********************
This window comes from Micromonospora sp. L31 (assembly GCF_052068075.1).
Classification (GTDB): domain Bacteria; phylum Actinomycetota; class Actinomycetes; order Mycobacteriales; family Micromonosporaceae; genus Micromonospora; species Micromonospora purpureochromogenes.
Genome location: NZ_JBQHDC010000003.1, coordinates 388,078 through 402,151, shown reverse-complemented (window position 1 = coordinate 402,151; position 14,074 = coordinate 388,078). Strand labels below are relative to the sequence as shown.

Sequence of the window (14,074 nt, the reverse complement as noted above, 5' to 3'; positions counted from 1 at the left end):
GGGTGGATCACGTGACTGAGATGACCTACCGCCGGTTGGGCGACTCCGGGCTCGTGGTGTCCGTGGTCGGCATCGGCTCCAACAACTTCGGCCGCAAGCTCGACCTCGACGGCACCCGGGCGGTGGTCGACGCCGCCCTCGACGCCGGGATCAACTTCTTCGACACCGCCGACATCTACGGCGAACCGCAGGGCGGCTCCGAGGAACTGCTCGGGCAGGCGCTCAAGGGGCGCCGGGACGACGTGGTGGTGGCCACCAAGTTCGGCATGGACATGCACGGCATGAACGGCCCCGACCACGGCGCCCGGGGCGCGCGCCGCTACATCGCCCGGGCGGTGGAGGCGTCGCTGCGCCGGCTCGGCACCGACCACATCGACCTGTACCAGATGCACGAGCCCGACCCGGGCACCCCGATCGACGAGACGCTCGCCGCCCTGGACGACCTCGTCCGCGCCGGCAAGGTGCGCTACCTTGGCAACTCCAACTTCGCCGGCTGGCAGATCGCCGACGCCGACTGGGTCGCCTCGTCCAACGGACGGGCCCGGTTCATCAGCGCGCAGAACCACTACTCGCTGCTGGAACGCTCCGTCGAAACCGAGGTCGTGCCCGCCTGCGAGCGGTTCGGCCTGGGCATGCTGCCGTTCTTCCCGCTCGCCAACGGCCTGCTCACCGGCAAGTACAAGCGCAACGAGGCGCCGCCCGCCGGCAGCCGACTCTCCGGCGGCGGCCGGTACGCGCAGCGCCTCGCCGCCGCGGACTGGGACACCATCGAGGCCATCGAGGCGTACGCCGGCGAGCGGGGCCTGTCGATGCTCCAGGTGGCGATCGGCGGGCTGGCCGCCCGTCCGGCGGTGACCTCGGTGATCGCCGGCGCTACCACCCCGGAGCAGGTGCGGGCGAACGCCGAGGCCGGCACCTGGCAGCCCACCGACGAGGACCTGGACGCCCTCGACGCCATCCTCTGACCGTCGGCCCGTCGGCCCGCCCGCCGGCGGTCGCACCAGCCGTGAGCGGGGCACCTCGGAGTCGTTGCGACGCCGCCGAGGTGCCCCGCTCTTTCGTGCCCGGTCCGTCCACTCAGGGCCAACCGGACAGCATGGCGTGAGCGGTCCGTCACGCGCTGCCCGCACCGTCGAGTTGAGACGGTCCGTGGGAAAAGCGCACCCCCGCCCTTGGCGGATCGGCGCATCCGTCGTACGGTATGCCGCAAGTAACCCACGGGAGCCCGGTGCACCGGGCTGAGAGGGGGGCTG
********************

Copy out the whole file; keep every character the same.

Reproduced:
This window comes from Micromonospora sp. L31 (assembly GCF_052068075.1).
Classification (GTDB): domain Bacteria; phylum Actinomycetota; class Actinomycetes; order Mycobacteriales; family Micromonosporaceae; genus Micromonospora; species Micromonospora purpureochromogenes.
Genome location: NZ_JBQHDC010000003.1, coordinates 388,078 through 402,151, shown reverse-complemented (window position 1 = coordinate 402,151; position 14,074 = coordinate 388,078). Strand labels below are relative to the sequence as shown.

Sequence of the window (14,074 nt, the reverse complement as noted above, 5' to 3'; positions counted from 1 at the left end):
GGGTGGATCACGTGACTGAGATGACCTACCGCCGGTTGGGCGACTCCGGGCTCGTGGTGTCCGTGGTCGGCATCGGCTCCAACAACTTCGGCCGCAAGCTCGACCTCGACGGCACCCGGGCGGTGGTCGACGCCGCCCTCGACGCCGGGATCAACTTCTTCGACACCGCCGACATCTACGGCGAACCGCAGGGCGGCTCCGAGGAACTGCTCGGGCAGGCGCTCAAGGGGCGCCGGGACGACGTGGTGGTGGCCACCAAGTTCGGCATGGACATGCACGGCATGAACGGCCCCGACCACGGCGCCCGGGGCGCGCGCCGCTACATCGCCCGGGCGGTGGAGGCGTCGCTGCGCCGGCTCGGCACCGACCACATCGACCTGTACCAGATGCACGAGCCCGACCCGGGCACCCCGATCGACGAGACGCTCGCCGCCCTGGACGACCTCGTCCGCGCCGGCAAGGTGCGCTACCTTGGCAACTCCAACTTCGCCGGCTGGCAGATCGCCGACGCCGACTGGGTCGCCTCGTCCAACGGACGGGCCCGGTTCATCAGCGCGCAGAACCACTACTCGCTGCTGGAACGCTCCGTCGAAACCGAGGTCGTGCCCGCCTGCGAGCGGTTCGGCCTGGGCATGCTGCCGTTCTTCCCGCTCGCCAACGGCCTGCTCACCGGCAAGTACAAGCGCAACGAGGCGCCGCCCGCCGGCAGCCGACTCTCCGGCGGCGGCCGGTACGCGCAGCGCCTCGCCGCCGCGGACTGGGACACCATCGAGGCCATCGAGGCGTACGCCGGCGAGCGGGGCCTGTCGATGCTCCAGGTGGCGATCGGCGGGCTGGCCGCCCGTCCGGCGGTGACCTCGGTGATCGCCGGCGCTACCACCCCGGAGCAGGTGCGGGCGAACGCCGAGGCCGGCACCTGGCAGCCCACCGACGAGGACCTGGACGCCCTCGACGCCATCCTCTGACCGTCGGCCCGTCGGCCCGCCCGCCGGCGGTCGCACCAGCCGTGAGCGGGGCACCTCGGAGTCGTTGCGACGCCGCCGAGGTGCCCCGCTCTTTCGTGCCCGGTCCGTCCACTCAGGGCCAACCGGACAGCATGGCGTGAGCGGTCCGTCACGCGCTGCCCGCACCGTCGAGTTGAGACGGTCCGTGGGAAAAGCGCACCCCCGCCCTTGGCGGATCGGCGCATCCGTCGTACGGTATGCCGCAAGTAACCCACGGGAGCCCGGTGCACCGGGCTGAGAGGGGGGCTG